There are lots of well known, and well documented, companies that have successfully digitally disrupted the marketplaces they’ve entered, such as shown in the image below. Phil Darby has written a great article on the “domino disruption” effect whereby the majority of disrupters emerge from adjacent sectors, whereby a business’ traditional competitors are often not their primary threat. Uber Eats, reference in image below, is probably a good example of this.
However, to become a successful Digital Business, it is not necessary to target the transformation from the outset to radically disrupt the marketplace. In the grand scheme of things, only a small percentage of companies achieve this, and the majority are loss making for years (with some never making a profit). Instead focus on what is important for your business, taking existing and emerging competition into account, and what needs to be done to enable the business to deliver on its strategic vision. In the course of doing this and evolving the business, disruptive opportunities may present themselves.
But you’ve got to be able to move fast
It is absolutely critical that the Digital Transformation establishes an architecture and operating foundation that enables the business to pivot, adapt and quickly introduce new features/products and services, underpinned by a workforce that is energised up to rapidly innovate. The title of a book by Jason Jennings summarises this quite nicely – “It’s Not the Big That Eat the Small…It’s the Fast That Eat the Slow”.
This isn’t a “David and Goliath” analogy, with the smaller start-ups biting away at the larger, established companies. It is about being fast, no matter the size of the organisation. Clearly bigger organisations that are geared up for innovation and change, and move at speed can be a formidable force.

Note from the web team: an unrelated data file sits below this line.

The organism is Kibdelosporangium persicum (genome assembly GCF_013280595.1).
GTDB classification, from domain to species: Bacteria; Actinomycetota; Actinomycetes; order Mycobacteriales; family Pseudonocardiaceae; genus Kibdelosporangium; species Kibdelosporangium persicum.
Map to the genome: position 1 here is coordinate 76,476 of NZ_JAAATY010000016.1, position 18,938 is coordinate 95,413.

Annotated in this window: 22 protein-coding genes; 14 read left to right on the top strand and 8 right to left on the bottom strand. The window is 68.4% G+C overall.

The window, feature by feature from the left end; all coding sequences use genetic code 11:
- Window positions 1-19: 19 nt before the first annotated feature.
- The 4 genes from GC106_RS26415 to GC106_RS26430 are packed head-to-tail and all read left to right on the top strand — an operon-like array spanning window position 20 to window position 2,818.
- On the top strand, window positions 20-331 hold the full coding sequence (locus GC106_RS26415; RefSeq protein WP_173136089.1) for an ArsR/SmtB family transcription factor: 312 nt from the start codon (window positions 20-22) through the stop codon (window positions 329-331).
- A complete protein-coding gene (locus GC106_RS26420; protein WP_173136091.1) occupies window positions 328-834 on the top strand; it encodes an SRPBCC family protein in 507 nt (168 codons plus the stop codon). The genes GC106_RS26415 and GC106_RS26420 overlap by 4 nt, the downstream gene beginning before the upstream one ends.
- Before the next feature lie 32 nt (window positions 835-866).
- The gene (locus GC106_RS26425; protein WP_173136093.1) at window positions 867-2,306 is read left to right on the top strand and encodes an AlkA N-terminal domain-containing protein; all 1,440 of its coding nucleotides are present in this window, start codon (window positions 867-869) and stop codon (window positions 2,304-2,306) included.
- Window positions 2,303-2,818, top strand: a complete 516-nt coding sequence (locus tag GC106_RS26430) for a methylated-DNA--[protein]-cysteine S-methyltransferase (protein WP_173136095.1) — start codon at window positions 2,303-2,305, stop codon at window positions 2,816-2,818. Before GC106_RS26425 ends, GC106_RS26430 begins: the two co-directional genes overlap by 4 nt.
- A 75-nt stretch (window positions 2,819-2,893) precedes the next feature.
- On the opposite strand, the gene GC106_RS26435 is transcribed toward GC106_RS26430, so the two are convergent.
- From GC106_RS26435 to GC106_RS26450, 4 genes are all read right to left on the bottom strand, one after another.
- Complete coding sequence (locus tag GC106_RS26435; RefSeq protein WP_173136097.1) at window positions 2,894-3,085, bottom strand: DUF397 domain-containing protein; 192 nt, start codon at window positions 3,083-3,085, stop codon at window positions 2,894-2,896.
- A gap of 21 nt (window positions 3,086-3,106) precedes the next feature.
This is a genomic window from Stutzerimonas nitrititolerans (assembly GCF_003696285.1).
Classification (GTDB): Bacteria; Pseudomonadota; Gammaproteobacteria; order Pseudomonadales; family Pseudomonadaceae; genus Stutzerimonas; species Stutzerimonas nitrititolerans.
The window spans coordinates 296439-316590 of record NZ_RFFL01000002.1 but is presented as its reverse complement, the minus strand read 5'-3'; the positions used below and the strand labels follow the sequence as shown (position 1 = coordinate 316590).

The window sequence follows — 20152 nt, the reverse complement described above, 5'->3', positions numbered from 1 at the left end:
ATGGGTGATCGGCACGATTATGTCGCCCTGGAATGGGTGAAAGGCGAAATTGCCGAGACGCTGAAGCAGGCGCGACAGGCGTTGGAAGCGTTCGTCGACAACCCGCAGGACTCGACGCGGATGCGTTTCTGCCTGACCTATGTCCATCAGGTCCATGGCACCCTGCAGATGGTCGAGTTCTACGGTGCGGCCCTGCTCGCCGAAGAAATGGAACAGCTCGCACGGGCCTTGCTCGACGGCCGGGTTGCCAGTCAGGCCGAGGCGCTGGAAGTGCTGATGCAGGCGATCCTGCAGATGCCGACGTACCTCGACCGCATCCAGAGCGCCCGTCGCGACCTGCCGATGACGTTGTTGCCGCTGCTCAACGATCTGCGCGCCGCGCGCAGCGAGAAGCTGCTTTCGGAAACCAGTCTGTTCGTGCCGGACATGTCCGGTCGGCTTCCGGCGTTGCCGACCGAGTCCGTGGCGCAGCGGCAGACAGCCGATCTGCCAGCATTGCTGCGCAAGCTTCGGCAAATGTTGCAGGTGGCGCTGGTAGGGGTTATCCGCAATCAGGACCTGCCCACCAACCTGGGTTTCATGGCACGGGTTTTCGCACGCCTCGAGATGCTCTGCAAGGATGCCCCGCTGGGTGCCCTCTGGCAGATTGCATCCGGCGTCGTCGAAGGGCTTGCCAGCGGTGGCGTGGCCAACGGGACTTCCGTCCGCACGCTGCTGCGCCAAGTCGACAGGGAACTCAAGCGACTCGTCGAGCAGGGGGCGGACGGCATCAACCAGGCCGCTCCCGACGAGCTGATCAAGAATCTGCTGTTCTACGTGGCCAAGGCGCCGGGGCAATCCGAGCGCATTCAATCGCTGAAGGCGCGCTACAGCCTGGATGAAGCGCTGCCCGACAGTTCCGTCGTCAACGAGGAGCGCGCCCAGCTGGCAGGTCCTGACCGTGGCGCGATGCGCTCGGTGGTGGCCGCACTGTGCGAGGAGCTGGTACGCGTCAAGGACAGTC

Apple’s new Apple Watch Series 6 is probably a good example. It comes with a whole range of new features around health (measuring blood oxygen levels and heart) and fitness (competing directly with Fitbit and Peloton … and indeed traditional gyms) that will especially resonate with a lot of people during Covid-19 times.
Learn from Start-ups
Unlike most Start-ups, established businesses have a significant amount of change (and baggage) to deal with, and therefore face many obstacles across people, process and technology when it comes to executing a Digital Transformation. In some ways it is analogous to how people age, as illustrated in the figure below.
Start-ups usually as see gap in the market that others haven’t seen, or have seen but are ignoring, or taking too long to react to. They then move fast to capitalise on the opportunity, all too often leaving larger established businesses scratching their heads and wondering how that just happened.
I believe there is a lot of merit for larger businesses to study start-up operations, perhaps remind themselves on what they had to do to successfully get their original business started and running, reflect on the approach and techniques that Start-ups use, learn from them and identity which aspects could be applied to improve their business. The application of this learning will take time, however, from my experience there are too many excuses and obstacles that larger companies cite to rationalise why it isn’t practical and/or to delay progress, that just don’t stack up any more. As mentioned earlier in this post, leadership is critical to driving this change.